Twelve Days of Festivus: Two series finales
by Annie Wu, posted Dec 22nd 2009 2:02PM
On the second day of Festivus, TV gave to me... two series finales.
Shows end all the time. Sometimes shows purposefully bow out to end on a high note, and sometimes shows unexpectedly get axed. Some pack a punch in their short lives, some get drawn out over several decades and end amidst a chorus of "Finally!" Seriously. Shows end all the time.
Which is why it's absolutely cruel that I was assigned to pick only two 2009 series finales to write about. Come on! Two. That's a lot of pressure to put on a girl.
I realize this is delicate ground, because there were a lot of big finales in 2009 that were very interesting, but here are two that I thought were especially compelling to consider.
ER: At one point, ER was exciting, must-see television, one of NBC's finest jewels. By the time the final season rolled around, no one seemed particularly excited. A lot of fans gave up several seasons/characters ago and had no plans to return, and others took the final shows as incentive to tune in one last time. NBC made a huge deal about it, mentioning the impending finale in every single ad, but that just made me keep thinking, "Wasn't ER supposed to end, like, five episodes ago?"
The final moments of the show didn't involve anyone leaving their keys on a table and then slowly, somberly walking out the door. There were just more ambulances and injured people. You know, ER stuff. All the little nods to moments from past seasons and the casual continuation of just another day at work was an interesting take. Despite the fact the ending wasn't soul-crushingly tender and didn't inflict much shame on viewers that quit seasons ago, it was appropriate for ER's non-stop nature.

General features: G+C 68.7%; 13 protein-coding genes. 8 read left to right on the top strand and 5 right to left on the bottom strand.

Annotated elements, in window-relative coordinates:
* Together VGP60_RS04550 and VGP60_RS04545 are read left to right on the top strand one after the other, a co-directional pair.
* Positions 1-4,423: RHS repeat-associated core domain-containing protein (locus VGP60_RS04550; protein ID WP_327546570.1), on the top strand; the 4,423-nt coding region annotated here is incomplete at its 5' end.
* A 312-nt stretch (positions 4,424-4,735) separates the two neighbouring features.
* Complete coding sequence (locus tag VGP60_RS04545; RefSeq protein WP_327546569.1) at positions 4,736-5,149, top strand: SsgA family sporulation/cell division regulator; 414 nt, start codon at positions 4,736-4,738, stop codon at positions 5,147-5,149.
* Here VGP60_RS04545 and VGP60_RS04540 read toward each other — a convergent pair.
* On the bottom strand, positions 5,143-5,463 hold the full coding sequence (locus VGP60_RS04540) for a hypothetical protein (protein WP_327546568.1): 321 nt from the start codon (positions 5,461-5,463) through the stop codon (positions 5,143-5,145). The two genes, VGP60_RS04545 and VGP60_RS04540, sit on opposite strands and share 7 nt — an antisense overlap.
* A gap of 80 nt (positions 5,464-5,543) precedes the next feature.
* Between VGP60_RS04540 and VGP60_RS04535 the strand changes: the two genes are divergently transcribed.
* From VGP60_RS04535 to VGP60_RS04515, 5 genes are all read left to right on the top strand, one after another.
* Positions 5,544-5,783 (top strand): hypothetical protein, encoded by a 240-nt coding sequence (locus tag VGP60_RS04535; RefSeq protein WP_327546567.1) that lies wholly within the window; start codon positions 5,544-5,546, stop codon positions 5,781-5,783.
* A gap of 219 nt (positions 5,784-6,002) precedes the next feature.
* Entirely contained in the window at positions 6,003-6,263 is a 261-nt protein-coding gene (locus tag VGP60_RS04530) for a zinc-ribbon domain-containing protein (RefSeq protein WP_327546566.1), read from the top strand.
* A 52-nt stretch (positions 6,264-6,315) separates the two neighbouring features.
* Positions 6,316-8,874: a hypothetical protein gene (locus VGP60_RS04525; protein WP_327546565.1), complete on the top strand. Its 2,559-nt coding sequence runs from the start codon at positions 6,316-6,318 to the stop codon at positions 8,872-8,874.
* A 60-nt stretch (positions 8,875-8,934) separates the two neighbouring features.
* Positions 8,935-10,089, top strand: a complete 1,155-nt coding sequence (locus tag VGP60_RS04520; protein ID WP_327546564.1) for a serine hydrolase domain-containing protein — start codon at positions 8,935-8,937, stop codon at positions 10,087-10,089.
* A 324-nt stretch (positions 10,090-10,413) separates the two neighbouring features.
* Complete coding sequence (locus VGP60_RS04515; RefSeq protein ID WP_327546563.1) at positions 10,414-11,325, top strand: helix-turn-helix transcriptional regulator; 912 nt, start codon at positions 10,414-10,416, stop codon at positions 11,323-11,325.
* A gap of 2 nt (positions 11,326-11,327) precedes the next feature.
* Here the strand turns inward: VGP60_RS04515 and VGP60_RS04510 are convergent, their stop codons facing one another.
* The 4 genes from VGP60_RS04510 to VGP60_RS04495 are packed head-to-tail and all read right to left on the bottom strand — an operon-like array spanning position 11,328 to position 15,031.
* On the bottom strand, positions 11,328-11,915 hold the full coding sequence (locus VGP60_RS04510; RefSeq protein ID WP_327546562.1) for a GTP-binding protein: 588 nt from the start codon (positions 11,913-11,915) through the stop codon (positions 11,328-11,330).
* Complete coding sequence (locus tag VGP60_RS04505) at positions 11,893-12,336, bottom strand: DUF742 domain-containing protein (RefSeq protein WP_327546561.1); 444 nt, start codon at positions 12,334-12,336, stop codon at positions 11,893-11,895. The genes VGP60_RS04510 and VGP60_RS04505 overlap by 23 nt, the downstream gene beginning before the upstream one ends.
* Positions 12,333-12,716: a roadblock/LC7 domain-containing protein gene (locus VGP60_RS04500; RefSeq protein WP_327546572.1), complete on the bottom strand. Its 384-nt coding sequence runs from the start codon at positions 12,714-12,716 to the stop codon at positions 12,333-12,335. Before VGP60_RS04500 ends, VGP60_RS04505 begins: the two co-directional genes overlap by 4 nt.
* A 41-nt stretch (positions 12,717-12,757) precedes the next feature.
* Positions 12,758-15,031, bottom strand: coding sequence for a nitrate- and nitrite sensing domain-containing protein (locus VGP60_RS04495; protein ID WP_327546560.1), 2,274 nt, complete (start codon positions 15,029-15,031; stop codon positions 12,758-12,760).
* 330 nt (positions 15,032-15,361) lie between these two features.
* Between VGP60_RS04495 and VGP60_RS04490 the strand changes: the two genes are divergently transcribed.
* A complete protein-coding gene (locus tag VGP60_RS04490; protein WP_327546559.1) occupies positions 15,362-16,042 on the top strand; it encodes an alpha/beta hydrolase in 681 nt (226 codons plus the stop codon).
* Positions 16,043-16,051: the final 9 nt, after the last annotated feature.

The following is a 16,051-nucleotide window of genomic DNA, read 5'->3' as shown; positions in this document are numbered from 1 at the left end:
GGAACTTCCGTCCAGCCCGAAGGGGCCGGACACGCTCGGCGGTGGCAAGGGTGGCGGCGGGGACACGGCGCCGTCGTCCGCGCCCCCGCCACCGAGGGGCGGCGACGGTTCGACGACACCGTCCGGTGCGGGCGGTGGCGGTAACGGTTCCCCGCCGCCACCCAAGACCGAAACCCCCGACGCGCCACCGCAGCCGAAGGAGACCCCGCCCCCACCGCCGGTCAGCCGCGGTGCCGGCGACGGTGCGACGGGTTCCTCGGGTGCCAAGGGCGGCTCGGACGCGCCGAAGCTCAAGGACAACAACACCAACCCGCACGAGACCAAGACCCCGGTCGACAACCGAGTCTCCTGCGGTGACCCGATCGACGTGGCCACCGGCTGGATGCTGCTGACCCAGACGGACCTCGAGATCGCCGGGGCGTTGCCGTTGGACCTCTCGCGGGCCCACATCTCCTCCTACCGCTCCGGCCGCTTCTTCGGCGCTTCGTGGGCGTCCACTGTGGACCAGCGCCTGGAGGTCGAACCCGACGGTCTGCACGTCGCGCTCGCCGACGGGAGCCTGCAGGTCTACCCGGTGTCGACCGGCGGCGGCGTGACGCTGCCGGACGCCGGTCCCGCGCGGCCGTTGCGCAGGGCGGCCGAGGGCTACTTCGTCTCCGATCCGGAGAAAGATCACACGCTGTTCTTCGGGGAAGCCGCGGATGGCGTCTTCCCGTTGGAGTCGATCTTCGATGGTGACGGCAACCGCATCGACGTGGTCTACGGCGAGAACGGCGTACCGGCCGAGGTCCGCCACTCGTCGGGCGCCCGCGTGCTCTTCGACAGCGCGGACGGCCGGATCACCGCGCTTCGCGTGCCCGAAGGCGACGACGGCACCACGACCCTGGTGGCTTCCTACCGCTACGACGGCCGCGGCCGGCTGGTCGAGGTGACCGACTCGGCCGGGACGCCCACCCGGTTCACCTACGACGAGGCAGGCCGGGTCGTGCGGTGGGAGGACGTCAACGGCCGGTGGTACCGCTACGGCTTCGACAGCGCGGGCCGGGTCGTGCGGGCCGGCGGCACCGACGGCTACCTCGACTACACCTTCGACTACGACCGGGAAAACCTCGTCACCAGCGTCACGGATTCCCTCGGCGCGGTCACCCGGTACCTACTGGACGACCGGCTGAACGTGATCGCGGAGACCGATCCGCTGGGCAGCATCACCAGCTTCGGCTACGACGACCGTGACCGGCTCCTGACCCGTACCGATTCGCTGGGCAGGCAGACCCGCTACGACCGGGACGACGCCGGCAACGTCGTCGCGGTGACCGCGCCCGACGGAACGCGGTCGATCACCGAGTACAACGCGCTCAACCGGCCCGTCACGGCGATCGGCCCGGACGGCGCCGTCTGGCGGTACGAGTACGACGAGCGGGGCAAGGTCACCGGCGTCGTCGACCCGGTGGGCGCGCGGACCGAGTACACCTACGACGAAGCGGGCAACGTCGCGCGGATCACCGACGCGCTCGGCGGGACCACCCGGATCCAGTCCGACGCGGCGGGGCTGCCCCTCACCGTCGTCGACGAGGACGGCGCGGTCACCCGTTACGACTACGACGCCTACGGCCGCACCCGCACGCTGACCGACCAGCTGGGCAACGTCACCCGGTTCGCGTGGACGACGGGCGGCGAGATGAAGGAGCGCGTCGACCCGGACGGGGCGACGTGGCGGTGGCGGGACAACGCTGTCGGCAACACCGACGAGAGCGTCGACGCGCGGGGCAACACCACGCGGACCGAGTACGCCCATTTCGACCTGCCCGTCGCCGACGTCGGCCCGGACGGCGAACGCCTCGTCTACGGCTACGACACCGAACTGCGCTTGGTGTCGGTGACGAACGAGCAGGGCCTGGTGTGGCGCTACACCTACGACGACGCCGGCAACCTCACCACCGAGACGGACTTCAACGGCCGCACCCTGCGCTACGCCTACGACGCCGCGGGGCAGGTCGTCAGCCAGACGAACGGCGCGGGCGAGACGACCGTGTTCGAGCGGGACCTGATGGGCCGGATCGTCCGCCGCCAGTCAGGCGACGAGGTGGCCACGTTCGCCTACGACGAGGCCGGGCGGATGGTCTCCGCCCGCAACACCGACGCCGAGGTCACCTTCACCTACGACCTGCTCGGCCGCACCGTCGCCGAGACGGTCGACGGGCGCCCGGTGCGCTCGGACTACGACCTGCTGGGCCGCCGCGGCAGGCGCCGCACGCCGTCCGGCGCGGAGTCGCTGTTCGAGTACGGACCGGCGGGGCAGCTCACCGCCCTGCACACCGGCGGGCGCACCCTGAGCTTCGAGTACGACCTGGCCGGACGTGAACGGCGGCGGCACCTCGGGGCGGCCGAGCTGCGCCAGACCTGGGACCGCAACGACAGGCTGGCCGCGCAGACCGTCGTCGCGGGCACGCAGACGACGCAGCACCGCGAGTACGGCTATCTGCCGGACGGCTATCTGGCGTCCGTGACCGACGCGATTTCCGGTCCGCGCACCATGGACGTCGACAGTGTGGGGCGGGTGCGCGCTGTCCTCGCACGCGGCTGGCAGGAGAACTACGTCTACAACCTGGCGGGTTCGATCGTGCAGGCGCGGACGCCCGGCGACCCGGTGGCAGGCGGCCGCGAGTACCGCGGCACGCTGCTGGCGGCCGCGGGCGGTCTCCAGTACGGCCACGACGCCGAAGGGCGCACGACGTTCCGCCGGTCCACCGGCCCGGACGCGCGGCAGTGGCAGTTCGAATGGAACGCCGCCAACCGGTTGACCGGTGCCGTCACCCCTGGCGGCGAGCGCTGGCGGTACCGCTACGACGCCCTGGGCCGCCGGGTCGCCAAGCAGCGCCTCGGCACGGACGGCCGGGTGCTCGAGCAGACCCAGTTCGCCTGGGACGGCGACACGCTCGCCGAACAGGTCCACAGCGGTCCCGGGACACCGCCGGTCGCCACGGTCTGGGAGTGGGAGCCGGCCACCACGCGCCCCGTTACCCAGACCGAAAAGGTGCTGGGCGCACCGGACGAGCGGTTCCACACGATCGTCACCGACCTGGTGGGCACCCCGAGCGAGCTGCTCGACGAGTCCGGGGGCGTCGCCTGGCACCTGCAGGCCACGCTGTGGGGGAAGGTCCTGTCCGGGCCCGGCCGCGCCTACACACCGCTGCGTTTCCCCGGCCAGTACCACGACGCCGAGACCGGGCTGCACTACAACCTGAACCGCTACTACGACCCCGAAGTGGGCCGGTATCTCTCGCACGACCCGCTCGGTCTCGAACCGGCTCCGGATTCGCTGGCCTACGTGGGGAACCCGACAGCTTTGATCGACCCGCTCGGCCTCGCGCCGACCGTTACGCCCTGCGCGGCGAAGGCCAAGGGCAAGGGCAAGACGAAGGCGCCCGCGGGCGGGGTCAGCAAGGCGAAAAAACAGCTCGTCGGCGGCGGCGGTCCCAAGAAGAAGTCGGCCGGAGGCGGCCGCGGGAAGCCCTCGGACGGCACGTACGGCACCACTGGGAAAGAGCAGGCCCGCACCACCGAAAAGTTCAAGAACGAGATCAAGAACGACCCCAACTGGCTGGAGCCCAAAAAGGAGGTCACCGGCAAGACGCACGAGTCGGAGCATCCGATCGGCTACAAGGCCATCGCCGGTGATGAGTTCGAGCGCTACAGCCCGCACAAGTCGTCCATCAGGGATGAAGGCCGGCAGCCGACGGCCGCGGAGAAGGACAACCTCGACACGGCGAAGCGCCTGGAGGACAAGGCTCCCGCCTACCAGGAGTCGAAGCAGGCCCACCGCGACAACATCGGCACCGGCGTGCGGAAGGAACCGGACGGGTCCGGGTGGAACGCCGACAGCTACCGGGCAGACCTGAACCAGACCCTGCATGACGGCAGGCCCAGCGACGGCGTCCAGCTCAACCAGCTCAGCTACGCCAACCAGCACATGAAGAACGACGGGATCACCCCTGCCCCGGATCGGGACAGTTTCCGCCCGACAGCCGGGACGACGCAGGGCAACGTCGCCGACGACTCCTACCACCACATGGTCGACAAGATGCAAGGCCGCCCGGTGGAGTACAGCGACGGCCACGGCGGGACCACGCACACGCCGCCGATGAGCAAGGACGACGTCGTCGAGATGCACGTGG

According to Jim: Let me make this very clear: In no way am I praising this finale or this show. I just thought it was noteworthy. It is very important that we are clear on this.
According to Jim was one of those programs that seemed to escape all forms of logic, as the popularity of it seemed be brewed by invisible people. One would watch the program for five minutes and then have to turn off the TV to quietly ponder who actually watches the show or when Jim Belushi had time to learn how to hypnotize execs to keep it on the air. Sure, solid family-based sitcoms aren't as hot as they used to be and that can be blamed for Jim's cancellation, but, really, it was just a poor show.
After eight seasons, it finally ended over the summer. The decision came from above; the show was not disappearing in an attempt to close the curtain gracefully. The same amount of confusion dedicated toward Jim's longevity can now be directed to Two and a Half Men. Yeah, I said it. Sorry, Ducky.
Popular shows like Battlestar Galactica and Monk ended, as well, but they seemed to maintain their audience relatively consistently, and those viewers tuned in to support their shows. Supportive viewers aren't very fun to write about, are they? If it makes you feel better, I'll allow you to chant "So say we all" in the comments.
Twelve shows a stinkin'
Eleven babes worth watchin'
Ten shows on DVD
Nine on-air breakdowns
Eight stars a'shinin'
Seven shows a'thrivin'
Six shows you should be watchin'
Five cancelled shows
Four webby series
Three reality disasters